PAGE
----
You may look at those two incidents and chalk them up to youth and credit him with writing honestly about his childhood. I appreciate that he wasn’t painting himself as some kind of hero. But, it raised questions about his capacity for empathy.

Part of the narrative he is telling is how endemic cutting corners and flouting the law is (buying and selling stolen items was common) and how it took him a while to see it and decide to go a different way. He does ultimately distance himself from those activities, but it took some close calls and hard realities to get him there. In offering insight into that, it is enlightening, and one can see that not everyone would or could emerge successfully from it.

The third episode was the most disturbing because he is writing this book years after the fact and he could have added a more informed perspective if he chose to, but he didn’t. The title of the chapter is “Go Hitler.” He explains that a buddy of his, who was a skilled dancer, had the first name Hitler. Apparently in South Africa, in the black community, this was not that unusual of a name (wow!). Noah goes on to say that their awareness of Hitler’s atrocities was limited – it wasn’t explored in school – he was seen as more of a strongman than as a perpetrator of genocide. While this is distressing for me to learn, it is useful to understand.

One of the things Noah did as a teenager to earn money was to DJ. He had a crew of dancers that performed with him, Hitler being the star dancer. Their final number involved him getting in the center of a circle and the other dancers and Noah chanting, “Go Hitler.” This didn’t trouble anyone when they did their act in the townships. They were invited to a competition at a Jewish day school, and they were doing fine until that number. Noah claims he didn’t understand why the atmosphere changed, why they pulled the plug, why they got yelled at. He thought it was for their suggestive dance movements. He was outraged that they were treated that way – since they had been invited specifically to showcase cultural diversity.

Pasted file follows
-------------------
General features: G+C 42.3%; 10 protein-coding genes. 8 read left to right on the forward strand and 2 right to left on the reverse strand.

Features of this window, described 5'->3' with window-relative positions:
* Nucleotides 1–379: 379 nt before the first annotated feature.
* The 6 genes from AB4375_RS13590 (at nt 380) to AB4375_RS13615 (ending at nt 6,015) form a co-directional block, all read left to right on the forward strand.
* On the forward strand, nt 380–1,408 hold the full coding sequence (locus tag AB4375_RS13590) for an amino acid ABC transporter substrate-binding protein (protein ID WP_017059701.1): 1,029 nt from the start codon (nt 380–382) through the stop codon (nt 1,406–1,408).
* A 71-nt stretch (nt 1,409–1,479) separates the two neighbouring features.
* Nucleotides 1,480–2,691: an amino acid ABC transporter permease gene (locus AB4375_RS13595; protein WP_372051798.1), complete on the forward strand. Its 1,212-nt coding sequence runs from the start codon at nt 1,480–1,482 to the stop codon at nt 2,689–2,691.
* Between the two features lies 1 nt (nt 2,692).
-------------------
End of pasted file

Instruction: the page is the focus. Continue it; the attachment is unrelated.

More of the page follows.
Writing about this years later, he doesn’t show much empathy or understanding. He says that the reason we know there were six million Jews killed is because Germany kept meticulous records. In Africa, when colonialists abused and killed native peoples, no records were kept, thus we have no numbers. He seems to suggest that if those records were kept, our attitude would be different. Maybe it would be. We should have more understanding of the brutality and exploitation inherent in the colonial system in Africa. That is a valid point, but it doesn’t negate the suffering of the Jews in Eastern Europe. It doesn’t mean that the students and staff at the Jewish day school shouldn’t react to hearing “Go Hitler.” Just reading the chapter title sent shivers down my spine.

I am not interested in comparing atrocities or competing to see who had it worse. One would hope, though, as a member of an oppressed, vicitimized people, Noah’s response would be compassion. How about, having learned now about Hitler’s evil, now understanding the nature of the genocide he would include a statement such as, “Now I understand their reaction; then I didn’t.” He doesn’t write anything of the sort.

I was not aware, until reading Noah’s book, about the history of South Africa. It was not included in the curriculum in my high school’s global history class. I am not an expert having read his book, after all it is one account. But, my eyes were opened to the reality of apartheid (not that I didn’t understand it was an unjust, despicable system before) and the complications involved in dismantling it. I also am now more aware of the different tribes that comprise the black community. The history of that country, once again, illustrates the capacity of human beings to be evil, selfish and ignorant.

I recommend reading Born A Crime. It is compelling and insightful. It raises challenging questions about how we educate ourselves. It is unrealistic for us to learn the history of every country. Clearly, we have problems agreeing on the history of the United States and what to teach our children, never mind trying to cover the history of the nations of the world. There aren’t enough hours in the day to learn it all. But, it speaks to the need to continue to learn, to continue to read and to be open to different perspectives – even when it is troubling.

Whose Voices?

I was in the airport and had time to kill. I had finished the book I brought with me, so I went in search of another. I scanned the display and saw one that looked interesting. It was an Oprah Book Club selection and I usually find her recommendations to be reliable – they are often the right blend of substantive, and highly readable. Aside from having her seal of approval, the descriptors on the cover were ‘propulsive,’ ‘magnificent,’ and, ‘heart-pounding.’ I was in the mood for that. Perfect reading material for my wait in the terminal and the two-hour flight.